Wednesday, October 12, 2011

Third Circuit "crack sentencing" conflict cases’s Daily Report yesterday morning carries word of “the full 11th U.S. Circuit Court of Appeals last week deciding to take up a question about the scope of a 2010 federal statute designed to reduce the disparity between crack and powder cocaine sentences. The court's decision to use its power of en banc review—usually doled out sparingly—is remarkable because the government has signed on to the defense position in the cases to be reheard.

"At issue,” the article continued, “is a category of defendants who committed drug crimes before President Barack Obama signed the federal Fair Sentencing Act into law on Aug. 3, 2010—but weren't sentenced until after the bill became law.

“Although Attorney General Eric H. Holder Jr. supported the bill, the Justice Department initially argued defendants who committed their crimes before it became law were ineligible for the new mandatory minimum rules if they hadn't been sentenced by then. Prosecutors argued the new law couldn't help those defendants because the statute didn't expressly say it applied retroactively.”

In May, an 11th Circuit panel adopted the prosecution's view in the case of Charles Hudson, serving a 20-year mandatory minimum sentence for crack convictions out of South Florida. The unpublished decision said the panel's conclusion was mandated by language from a 2010 ruling by the 11th Circuit on the new fair sentencing law, United States v. Gomes, 621 F.3d 1343. [US Supreme Court certiorari denied Apr. 4, 2011 ] Then in late June, a second 11th Circuit panel went the other way in an unsigned but published opinion that was to decide the fate of Carmelina Vera Rojas, another South Florida drug defendant sentenced under a pre-FSA mandatory minimum, this one 10 years. While the Rojas panel didn't mention the earlier decision in Hudson's case, its June 24 opinion said that the 2010 Gomes decision didn't mandate a ruling for the prosecution because, in that case, Gomes had been sentenced by the time the Fair Sentencing Act was signed into law.

The majority of federal appeals courts have followed Gomes in holding that the Federal Sentencing Act was not retroactive. A conflict in 3rd. Circuit cases was qualified this past August with that Court’s foootnoted proviso in United States v. Dixon, 648 F.3d 195, 2011 U.S. App. LEXIS 16374 (3d Cir. Pa. 2011):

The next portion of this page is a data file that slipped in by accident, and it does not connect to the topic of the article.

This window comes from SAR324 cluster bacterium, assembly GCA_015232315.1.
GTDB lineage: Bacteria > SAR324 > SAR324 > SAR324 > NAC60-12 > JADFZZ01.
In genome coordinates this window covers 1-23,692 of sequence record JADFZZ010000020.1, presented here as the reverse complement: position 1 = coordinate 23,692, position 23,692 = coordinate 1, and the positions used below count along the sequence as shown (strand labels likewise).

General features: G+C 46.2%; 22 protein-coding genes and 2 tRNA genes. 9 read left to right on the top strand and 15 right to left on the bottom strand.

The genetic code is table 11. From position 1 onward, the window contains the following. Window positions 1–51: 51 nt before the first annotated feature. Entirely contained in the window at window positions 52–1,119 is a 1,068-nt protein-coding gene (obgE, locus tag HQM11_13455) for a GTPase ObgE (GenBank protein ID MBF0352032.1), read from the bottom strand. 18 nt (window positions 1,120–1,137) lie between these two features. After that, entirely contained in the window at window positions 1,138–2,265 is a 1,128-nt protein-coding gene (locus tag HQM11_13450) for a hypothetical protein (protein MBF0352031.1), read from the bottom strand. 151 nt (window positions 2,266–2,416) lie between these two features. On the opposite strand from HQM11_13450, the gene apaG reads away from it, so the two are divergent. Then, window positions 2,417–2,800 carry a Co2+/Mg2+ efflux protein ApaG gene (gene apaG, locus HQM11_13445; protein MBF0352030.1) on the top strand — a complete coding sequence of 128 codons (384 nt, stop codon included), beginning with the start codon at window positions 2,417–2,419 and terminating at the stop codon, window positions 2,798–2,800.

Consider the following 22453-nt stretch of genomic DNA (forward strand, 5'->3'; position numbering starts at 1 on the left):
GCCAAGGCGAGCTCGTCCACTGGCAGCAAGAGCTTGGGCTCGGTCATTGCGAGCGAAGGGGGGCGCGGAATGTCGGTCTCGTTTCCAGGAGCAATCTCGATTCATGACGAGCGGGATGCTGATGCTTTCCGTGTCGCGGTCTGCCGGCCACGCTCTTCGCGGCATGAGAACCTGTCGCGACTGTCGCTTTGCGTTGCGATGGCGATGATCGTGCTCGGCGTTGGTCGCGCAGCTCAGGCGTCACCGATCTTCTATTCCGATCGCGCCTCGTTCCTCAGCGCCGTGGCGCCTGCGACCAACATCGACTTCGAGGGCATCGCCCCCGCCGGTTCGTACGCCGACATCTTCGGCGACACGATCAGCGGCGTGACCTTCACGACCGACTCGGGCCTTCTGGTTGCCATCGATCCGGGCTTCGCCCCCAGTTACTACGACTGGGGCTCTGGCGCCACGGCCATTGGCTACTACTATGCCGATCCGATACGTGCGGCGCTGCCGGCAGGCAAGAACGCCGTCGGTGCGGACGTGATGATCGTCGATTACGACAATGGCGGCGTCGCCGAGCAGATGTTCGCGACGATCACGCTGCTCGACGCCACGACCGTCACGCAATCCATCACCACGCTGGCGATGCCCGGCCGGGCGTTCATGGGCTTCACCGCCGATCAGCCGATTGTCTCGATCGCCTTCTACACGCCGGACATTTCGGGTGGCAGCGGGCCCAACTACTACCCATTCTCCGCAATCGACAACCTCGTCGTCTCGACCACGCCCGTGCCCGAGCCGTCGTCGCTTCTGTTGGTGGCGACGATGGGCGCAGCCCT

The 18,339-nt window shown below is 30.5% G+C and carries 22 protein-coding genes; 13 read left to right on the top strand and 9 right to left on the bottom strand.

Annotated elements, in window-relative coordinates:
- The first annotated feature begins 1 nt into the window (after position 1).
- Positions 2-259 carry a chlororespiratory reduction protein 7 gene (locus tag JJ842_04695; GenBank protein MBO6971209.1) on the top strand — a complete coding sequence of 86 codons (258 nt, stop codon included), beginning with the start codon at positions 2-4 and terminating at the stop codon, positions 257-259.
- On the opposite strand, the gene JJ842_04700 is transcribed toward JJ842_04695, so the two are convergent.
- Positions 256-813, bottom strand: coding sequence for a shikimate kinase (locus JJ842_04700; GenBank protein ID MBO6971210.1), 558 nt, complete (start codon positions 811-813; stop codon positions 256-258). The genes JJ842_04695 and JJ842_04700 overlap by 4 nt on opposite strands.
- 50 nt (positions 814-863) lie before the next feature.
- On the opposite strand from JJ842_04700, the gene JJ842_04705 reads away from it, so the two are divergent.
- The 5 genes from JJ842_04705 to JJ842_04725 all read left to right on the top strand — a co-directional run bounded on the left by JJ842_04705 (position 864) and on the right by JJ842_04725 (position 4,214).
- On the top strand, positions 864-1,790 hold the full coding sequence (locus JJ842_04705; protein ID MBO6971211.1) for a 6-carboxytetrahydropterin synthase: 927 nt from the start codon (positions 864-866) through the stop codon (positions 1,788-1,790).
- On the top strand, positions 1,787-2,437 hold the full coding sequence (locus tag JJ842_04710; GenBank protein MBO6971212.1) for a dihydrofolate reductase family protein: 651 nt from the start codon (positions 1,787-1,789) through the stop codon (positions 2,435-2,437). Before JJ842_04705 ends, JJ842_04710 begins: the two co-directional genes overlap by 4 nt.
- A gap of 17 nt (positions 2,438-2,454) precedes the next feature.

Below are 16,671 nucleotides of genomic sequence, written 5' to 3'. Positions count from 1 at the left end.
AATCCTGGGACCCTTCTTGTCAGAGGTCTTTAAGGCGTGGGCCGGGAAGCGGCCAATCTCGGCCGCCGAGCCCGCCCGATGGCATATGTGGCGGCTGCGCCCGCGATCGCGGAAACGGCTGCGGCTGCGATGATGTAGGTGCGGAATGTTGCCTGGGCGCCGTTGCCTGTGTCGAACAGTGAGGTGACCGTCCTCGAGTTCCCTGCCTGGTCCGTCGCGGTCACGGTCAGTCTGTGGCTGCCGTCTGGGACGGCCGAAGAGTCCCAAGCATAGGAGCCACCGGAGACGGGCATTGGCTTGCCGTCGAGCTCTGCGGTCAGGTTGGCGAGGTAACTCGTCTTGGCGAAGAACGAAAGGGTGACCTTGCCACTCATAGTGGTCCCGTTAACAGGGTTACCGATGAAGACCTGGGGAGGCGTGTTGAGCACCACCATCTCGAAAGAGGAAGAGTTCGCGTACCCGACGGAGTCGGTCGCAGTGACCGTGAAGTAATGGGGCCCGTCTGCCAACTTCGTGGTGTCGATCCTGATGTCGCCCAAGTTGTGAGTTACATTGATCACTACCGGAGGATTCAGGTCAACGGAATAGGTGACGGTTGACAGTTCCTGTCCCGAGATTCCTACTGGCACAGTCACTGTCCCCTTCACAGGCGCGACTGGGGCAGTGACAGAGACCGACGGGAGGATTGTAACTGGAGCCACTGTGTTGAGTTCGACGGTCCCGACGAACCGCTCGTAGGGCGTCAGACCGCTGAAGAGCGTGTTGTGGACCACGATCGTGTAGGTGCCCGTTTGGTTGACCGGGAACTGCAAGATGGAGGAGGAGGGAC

"As a threshold issue, we determine that our previous decision in United States v. Reevey, 631 F.3d 110 (3d Cir. 2010), upon which the District Court relied, does not resolve the question presented in this appeal. When considering whether a law applies retroactively, the question is always “to whom”? In Reevey, we held that it did not apply retroactively to the group comprised of defendants who committed their crimes and who were sentenced before the Act was enacted. In doing so, we joined every Court of Appeal to consider the issue. See United States v. Doggins, 633 F.3d 379, 384 (5th Cir. 2011); United States v. Bell, 624 F.3d 803, 814-15 (7th Cir. 2010); United States v. Brewer, 624 F.3d 900, 909 n.7 (8th Cir. 2010);
United States v. Carradine, 621 F.3d 575, 580 (6th Cir. 2010); United States v. Lewis, 625 F.3d 1224, 1228 (10th Cir. 2010); United States v. Gomes, 621 F.3d 1343, 1346 (11th Cir. 2010) (per curiam). The “to whom” question here is different. The issue in this case is whether the FSA applies to the separate group of defendants who committed their crimes before the Act was enacted, but who were sentenced afterwards. We specifically abstained from answering this question in Reevey. 631 F.3d at 115 n.5 (distinguishing a defendant in Dixon’s position from Reevey because Reevey, unlike Dixon, committed his crime and was sentenced before the FSA was enacted). Our answer to the question whether Congress intended to apply the FSA to one group – defendants in Reevey’s position – has no bearing on whether Congress intended to apply the FSA to another – defendants in Dixon’s position. See United States v. Fisher, 635 F.3d 336, 339 (7th Cir. 2011) (concluding that a case similar to Reevey did not control whether the Act applies to defendants like Dixon)"

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